David Mitchell

Born in 1969, David Mitchell grew up in Worcestershire. After graduating from Kent University, he taught English in Japan, where he wrote his first novel, Ghostwritten. Published in 1999, it was awarded the Mail on Sunday John Llewellyn Rhys Prize and shortlisted for the Guardian First Book Award. His second novel, number9dream, was shortlisted for the Booker Prize and the James Tait Black Memorial Prize, and in 2003, David Mitchell was selected as one of Granta's Best of Young British Novelists. His third novel, Cloud Atlas, was shortlisted for six awards including the Man Booker Prize, and adapted for film in 2012. It was followed by Black Swan Green, shortlisted for the Costa Novel of the Year Award, and The Thousand Autumns of Jacob de Zoet, which was a No. 1 Sunday Times bestseller. Both were also longlisted for the Booker. In 2013, The Reason I Jump: One Boy's Voice From the Silence of Autism by Naoki Higashida was published in a translation from the Japanese by David Mitchell and KA Yoshida. It was an immediate bestseller in the UK and later in the US as well.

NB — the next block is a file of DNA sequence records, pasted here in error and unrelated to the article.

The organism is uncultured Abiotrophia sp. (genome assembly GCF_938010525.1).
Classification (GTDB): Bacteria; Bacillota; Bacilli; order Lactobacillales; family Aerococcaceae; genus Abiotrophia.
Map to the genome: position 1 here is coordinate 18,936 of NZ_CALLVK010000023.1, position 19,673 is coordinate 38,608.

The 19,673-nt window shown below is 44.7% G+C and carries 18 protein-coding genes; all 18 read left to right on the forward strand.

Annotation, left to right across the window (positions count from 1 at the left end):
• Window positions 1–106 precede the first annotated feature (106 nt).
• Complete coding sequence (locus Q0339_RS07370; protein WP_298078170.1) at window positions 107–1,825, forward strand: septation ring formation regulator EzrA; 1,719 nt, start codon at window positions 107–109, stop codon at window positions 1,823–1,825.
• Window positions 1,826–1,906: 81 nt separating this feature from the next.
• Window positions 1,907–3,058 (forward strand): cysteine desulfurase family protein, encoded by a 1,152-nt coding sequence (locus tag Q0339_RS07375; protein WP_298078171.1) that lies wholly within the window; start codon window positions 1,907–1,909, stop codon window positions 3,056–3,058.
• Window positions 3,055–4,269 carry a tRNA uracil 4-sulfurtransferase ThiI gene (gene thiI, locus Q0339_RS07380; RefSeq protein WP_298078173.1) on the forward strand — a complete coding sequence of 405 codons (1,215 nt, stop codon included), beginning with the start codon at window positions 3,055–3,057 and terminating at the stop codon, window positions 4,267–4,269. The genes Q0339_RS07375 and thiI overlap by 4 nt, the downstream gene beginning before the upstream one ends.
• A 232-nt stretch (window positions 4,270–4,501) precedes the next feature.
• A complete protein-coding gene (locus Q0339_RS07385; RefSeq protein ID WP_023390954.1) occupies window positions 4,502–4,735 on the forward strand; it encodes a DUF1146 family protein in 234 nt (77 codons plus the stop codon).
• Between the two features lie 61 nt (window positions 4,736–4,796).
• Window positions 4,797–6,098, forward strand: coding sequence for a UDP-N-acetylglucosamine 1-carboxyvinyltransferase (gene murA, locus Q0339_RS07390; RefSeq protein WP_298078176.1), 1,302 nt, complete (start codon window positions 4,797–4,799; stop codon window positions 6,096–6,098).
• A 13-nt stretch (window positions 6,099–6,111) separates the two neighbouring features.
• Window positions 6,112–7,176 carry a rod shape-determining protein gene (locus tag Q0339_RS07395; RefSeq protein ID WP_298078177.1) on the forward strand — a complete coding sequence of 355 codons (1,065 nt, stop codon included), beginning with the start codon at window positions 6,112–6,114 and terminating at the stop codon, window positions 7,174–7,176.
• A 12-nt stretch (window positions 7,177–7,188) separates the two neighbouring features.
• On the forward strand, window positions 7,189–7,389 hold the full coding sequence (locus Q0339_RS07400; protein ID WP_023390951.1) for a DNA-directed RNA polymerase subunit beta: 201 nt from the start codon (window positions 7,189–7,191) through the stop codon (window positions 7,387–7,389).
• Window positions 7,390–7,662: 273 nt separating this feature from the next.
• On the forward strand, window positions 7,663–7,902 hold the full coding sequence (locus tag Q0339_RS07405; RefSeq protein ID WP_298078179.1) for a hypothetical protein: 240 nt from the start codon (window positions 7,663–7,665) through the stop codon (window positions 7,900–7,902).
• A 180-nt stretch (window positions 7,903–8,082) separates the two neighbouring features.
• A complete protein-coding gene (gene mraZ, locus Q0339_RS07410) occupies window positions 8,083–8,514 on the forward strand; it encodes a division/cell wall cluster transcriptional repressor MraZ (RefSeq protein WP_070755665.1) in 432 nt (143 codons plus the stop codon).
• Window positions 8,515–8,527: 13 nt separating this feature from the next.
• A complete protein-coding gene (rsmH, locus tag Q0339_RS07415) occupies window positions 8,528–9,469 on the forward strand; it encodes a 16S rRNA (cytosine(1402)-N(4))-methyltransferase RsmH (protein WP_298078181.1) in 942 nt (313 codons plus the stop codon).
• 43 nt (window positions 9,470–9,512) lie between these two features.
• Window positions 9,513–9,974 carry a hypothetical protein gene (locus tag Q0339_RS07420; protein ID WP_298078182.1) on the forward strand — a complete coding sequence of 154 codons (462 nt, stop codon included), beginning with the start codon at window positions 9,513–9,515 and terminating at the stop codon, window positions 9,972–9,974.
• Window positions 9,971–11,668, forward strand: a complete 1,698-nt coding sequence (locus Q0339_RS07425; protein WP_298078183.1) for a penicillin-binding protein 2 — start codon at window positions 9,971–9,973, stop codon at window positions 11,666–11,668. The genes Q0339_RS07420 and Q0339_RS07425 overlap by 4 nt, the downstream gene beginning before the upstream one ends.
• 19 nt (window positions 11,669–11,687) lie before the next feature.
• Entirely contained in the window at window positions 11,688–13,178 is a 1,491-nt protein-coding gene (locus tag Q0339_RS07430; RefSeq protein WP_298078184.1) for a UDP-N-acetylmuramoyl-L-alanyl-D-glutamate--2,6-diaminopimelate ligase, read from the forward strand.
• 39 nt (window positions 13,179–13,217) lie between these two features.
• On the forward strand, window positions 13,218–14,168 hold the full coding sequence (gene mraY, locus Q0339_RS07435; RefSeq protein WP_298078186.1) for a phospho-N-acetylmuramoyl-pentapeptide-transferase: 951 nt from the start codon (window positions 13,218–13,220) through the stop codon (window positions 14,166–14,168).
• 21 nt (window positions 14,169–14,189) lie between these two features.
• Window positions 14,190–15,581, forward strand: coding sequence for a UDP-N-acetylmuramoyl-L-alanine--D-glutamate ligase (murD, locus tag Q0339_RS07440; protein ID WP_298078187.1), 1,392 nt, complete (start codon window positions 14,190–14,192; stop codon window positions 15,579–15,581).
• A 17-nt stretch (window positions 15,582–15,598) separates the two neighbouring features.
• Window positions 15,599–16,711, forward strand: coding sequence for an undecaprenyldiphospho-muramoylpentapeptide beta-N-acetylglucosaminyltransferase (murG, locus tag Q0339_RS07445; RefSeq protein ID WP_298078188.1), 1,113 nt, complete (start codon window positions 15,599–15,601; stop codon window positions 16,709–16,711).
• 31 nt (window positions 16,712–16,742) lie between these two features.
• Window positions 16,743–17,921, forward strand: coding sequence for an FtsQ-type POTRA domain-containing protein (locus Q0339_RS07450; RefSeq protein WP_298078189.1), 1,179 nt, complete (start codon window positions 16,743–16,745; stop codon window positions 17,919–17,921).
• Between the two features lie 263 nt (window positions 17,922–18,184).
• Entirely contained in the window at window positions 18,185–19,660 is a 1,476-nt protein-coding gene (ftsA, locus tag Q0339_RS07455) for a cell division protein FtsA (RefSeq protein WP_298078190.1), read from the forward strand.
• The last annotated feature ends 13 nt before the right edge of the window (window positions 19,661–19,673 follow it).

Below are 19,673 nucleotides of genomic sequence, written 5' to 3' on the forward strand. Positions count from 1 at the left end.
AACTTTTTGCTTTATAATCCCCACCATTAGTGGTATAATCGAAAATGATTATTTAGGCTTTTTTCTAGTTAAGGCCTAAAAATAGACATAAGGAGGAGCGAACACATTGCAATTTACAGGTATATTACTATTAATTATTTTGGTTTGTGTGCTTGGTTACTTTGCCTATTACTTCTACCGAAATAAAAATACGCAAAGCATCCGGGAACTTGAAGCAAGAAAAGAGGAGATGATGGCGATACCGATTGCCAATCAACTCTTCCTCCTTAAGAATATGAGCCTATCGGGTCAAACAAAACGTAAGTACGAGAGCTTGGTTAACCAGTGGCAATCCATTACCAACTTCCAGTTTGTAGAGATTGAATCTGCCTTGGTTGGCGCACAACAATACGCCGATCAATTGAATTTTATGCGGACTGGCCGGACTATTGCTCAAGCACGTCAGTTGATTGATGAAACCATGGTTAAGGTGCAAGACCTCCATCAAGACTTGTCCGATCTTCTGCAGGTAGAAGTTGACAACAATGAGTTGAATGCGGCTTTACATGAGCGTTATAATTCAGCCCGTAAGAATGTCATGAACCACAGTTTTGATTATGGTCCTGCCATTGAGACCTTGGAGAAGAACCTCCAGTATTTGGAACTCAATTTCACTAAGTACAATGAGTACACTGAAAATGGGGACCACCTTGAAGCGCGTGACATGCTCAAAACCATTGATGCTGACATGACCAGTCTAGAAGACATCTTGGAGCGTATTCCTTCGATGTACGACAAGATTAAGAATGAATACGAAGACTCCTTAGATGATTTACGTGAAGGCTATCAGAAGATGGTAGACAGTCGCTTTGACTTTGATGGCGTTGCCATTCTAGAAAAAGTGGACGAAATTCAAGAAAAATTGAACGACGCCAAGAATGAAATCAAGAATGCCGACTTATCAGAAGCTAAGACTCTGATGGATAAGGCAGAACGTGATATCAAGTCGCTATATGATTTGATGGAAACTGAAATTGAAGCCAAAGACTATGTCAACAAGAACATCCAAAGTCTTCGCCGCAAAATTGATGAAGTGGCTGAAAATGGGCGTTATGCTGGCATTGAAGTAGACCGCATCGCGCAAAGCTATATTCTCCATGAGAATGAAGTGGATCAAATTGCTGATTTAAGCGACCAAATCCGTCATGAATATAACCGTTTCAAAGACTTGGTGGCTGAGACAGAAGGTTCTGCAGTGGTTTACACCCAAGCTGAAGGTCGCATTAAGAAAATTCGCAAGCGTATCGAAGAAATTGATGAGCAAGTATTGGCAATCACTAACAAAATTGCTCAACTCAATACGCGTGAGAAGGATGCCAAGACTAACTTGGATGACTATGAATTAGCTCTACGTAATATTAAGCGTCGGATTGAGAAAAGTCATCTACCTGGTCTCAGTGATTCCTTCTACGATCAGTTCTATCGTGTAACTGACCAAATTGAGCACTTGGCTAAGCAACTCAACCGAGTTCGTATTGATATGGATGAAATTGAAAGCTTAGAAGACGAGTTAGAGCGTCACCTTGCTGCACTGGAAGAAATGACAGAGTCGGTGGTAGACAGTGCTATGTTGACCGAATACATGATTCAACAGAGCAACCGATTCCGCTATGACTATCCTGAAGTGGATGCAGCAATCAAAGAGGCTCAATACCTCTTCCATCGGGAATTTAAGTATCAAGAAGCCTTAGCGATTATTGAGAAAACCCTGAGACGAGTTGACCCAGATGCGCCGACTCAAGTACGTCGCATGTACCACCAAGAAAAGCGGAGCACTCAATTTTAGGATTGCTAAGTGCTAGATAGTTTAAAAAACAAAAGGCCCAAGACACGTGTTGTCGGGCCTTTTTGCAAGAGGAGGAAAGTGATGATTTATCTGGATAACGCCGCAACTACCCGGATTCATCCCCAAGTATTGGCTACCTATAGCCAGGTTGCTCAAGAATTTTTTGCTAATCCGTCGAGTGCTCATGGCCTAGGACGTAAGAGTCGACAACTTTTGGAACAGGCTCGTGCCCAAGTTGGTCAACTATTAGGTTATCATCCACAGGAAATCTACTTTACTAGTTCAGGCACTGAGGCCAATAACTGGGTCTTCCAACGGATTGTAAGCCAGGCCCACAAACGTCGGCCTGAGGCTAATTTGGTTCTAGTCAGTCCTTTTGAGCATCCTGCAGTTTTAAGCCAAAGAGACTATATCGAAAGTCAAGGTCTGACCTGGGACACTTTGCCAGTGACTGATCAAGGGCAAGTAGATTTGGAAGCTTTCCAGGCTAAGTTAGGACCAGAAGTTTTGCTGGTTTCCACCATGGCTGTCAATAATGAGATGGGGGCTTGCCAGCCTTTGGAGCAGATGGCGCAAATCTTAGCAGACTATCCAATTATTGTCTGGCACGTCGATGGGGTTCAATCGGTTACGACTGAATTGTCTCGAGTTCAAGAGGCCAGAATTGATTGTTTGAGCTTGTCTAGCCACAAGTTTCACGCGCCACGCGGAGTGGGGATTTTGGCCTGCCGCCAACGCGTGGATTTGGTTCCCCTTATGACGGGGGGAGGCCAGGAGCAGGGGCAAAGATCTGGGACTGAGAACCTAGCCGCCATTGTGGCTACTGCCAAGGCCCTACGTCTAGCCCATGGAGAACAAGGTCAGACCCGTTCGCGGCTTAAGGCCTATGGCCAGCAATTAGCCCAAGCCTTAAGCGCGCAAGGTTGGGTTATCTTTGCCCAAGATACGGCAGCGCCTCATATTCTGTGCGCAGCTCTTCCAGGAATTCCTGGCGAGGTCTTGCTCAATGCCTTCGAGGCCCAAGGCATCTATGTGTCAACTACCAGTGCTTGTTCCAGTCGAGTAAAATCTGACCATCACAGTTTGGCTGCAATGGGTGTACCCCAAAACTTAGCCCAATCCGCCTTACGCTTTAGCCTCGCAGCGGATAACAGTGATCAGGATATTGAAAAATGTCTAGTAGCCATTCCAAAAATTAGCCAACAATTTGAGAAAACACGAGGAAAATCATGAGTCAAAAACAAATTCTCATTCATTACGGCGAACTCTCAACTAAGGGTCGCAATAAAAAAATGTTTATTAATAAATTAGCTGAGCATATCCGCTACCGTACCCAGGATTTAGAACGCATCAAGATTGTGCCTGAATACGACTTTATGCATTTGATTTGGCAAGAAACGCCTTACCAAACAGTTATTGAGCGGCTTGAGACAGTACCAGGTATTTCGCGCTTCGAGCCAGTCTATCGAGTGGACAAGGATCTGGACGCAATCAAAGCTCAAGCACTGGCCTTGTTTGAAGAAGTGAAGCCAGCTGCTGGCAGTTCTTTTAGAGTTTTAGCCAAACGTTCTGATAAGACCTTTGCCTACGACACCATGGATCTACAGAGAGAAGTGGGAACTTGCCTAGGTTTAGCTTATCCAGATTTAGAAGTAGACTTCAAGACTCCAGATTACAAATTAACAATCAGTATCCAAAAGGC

Davina Langdale

Davina Langdale studied Zoology at Bristol University, and worked with 93 chimpanzees and a hippo in Northern Zambia. She returned to the UK to take a postgraduate diploma in journalism at the London College of Printing, and after a brief stint in that field she realised that fiction was her true love. The Brittle Star is her first novel.

Dorothy L Sayers

Dorothy L Sayers was born in Oxford in 1893, and was both a classical scholar and a graduate in modern languages. As well as her popular Lord Peter Wimsey series, she wrote several religious plays, but considered her translations of Dante's Divina Commedia to be her best work. She died in 1957.www.sayers.org.uk